Nancy Durkin spent most of her time at home during the early months of the COVID-19 pandemic. She passed the time by watching TV and working on crafts.
To get out of her apartment, she participated in a walking program through the New Britain Senior Center. She would report her mileage and steps over the phone to Chris Kuzia, who directs the Center’s exercise program.
Chris, also YWCA New Britain’s Performing Arts & Athletics Director, mentioned one day that the YWCA’s fitness center was reopening. It was getting too warm to walk outside most days, so Nancy figured it would be worthwhile to check out the YWCA.
She says it was the best thing she ever did.
Nancy felt welcome and supported the moment she walked through the door. New to exercising in a fitness center, the staff showed her how to use each piece of equipment and answered all of her questions.
Nancy soon met personal trainer Tabatha Stepensky. She and her friend Bernadette each decided to give personal training a try, starting with five sessions.
“Her first session with me was very difficult and frustrating for her. We did half of her session in a chair,” Tabatha recalls. “She needed the bar for balance, and when she did stand, her vocabulary was ‘I can't’ and ‘I'll never.’”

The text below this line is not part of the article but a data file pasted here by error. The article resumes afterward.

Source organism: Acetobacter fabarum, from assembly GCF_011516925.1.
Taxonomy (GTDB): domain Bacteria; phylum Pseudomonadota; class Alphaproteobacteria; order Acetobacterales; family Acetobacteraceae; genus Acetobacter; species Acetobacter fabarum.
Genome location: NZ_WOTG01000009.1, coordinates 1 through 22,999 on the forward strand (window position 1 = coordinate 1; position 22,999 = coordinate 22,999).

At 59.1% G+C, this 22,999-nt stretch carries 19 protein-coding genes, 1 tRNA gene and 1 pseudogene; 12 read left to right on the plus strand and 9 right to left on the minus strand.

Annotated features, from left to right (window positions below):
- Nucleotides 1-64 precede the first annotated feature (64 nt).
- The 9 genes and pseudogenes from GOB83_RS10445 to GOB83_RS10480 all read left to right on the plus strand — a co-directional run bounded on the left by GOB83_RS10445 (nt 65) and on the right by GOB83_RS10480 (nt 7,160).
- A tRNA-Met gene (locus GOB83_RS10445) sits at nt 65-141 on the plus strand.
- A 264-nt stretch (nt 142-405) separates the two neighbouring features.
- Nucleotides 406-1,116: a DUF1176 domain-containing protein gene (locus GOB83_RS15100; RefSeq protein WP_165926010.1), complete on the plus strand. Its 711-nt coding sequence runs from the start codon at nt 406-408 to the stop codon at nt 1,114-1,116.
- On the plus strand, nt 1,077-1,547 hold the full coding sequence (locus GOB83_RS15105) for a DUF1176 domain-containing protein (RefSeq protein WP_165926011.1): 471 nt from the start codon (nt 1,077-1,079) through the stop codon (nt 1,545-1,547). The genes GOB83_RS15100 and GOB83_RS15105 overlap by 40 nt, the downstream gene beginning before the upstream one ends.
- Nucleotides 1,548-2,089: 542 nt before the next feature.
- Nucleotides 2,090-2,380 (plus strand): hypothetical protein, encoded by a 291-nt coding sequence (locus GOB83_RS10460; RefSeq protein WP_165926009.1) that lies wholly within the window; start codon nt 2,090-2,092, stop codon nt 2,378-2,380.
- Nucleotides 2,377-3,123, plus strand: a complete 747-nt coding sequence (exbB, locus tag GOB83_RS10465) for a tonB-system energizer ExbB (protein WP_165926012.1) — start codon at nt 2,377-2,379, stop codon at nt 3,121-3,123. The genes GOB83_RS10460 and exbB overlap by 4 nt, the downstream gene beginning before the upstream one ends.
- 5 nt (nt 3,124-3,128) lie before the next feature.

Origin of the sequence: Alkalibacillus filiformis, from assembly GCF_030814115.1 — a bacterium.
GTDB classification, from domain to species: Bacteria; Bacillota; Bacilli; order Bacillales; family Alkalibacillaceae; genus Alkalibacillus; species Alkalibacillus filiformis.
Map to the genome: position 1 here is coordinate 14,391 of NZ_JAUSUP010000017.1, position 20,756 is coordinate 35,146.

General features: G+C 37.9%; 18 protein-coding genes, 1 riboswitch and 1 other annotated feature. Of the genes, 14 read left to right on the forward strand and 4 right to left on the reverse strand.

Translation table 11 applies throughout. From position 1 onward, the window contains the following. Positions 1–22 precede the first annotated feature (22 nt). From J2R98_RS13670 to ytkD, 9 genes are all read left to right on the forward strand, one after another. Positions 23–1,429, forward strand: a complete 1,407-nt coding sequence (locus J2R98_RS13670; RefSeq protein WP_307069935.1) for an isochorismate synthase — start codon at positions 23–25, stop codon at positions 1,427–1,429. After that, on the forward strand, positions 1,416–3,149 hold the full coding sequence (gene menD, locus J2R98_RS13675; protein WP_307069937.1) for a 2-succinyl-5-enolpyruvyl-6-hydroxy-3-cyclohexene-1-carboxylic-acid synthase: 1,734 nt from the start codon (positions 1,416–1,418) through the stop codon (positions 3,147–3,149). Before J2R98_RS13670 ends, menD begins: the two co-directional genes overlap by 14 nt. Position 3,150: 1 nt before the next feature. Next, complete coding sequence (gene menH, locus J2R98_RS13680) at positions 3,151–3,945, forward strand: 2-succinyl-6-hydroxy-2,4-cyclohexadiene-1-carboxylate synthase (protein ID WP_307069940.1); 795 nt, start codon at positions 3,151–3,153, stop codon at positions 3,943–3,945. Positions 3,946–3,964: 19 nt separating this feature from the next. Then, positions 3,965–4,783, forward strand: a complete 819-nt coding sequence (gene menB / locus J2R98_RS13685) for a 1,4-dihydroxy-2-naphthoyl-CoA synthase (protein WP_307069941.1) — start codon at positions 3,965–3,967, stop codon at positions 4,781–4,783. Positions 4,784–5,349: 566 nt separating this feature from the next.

Fast forward three and a half months later and those first five sessions have turned into an All Access Plus membership, giving Nancy access to weekly personal training sessions, the fitness center, and exercise classes.
Tabatha has helped Nancy improve her balance and strengthen a shoulder she was having problems with. She has showed Nancy many new exercises that are simple yet effective. She has shifted her mindset from “I can’t” to “I can.”
Nancy credits Tabatha’s encouragement for the progress she has made. “She’s great. Her workouts are not boring,” she said. “Every time you go in it’s a little bit different, so you don’t get tired of doing it.”
Nancy has even seen some exciting, unexpected changes as a result of her fitness journey. She remembers how when she first started going to the YWCA, she was having trouble bending down to tie her shoes. Now she can do it with no problem.
“It’s when you stop and realize you’re doing these simple things – again,” she shared. “Things that were difficult, or becoming difficult, are now easy."
“Her confidence has improved greatly as well as her quality of life,” Tabatha noted. “I’m proud of her!”